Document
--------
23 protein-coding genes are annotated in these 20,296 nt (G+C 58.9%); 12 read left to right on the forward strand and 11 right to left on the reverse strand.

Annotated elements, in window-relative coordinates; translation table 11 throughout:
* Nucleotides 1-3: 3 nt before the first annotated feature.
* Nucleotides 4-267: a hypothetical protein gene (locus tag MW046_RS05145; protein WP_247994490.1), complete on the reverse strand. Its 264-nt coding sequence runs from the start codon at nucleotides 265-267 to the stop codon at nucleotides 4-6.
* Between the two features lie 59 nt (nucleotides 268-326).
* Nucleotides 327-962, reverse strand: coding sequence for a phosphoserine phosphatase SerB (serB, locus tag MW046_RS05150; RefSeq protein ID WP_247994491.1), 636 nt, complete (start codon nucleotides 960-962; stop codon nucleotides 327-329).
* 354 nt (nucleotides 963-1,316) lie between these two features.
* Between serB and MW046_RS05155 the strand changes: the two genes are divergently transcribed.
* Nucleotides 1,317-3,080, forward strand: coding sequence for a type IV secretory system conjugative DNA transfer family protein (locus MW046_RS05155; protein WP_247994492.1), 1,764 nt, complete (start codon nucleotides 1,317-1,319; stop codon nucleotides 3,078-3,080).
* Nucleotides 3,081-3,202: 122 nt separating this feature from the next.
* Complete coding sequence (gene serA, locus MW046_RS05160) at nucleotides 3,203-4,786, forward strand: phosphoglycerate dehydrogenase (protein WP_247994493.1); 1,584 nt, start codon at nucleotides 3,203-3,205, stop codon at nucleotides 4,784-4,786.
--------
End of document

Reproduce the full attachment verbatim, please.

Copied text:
23 protein-coding genes are annotated in these 20,296 nt (G+C 58.9%); 12 read left to right on the forward strand and 11 right to left on the reverse strand.

Annotated elements, in window-relative coordinates; translation table 11 throughout:
* Nucleotides 1-3: 3 nt before the first annotated feature.
* Nucleotides 4-267: a hypothetical protein gene (locus tag MW046_RS05145; protein WP_247994490.1), complete on the reverse strand. Its 264-nt coding sequence runs from the start codon at nucleotides 265-267 to the stop codon at nucleotides 4-6.
* Between the two features lie 59 nt (nucleotides 268-326).
* Nucleotides 327-962, reverse strand: coding sequence for a phosphoserine phosphatase SerB (serB, locus tag MW046_RS05150; RefSeq protein ID WP_247994491.1), 636 nt, complete (start codon nucleotides 960-962; stop codon nucleotides 327-329).
* 354 nt (nucleotides 963-1,316) lie between these two features.
* Between serB and MW046_RS05155 the strand changes: the two genes are divergently transcribed.
* Nucleotides 1,317-3,080, forward strand: coding sequence for a type IV secretory system conjugative DNA transfer family protein (locus MW046_RS05155; protein WP_247994492.1), 1,764 nt, complete (start codon nucleotides 1,317-1,319; stop codon nucleotides 3,078-3,080).
* Nucleotides 3,081-3,202: 122 nt separating this feature from the next.
* Complete coding sequence (gene serA, locus MW046_RS05160) at nucleotides 3,203-4,786, forward strand: phosphoglycerate dehydrogenase (protein WP_247994493.1); 1,584 nt, start codon at nucleotides 3,203-3,205, stop codon at nucleotides 4,784-4,786.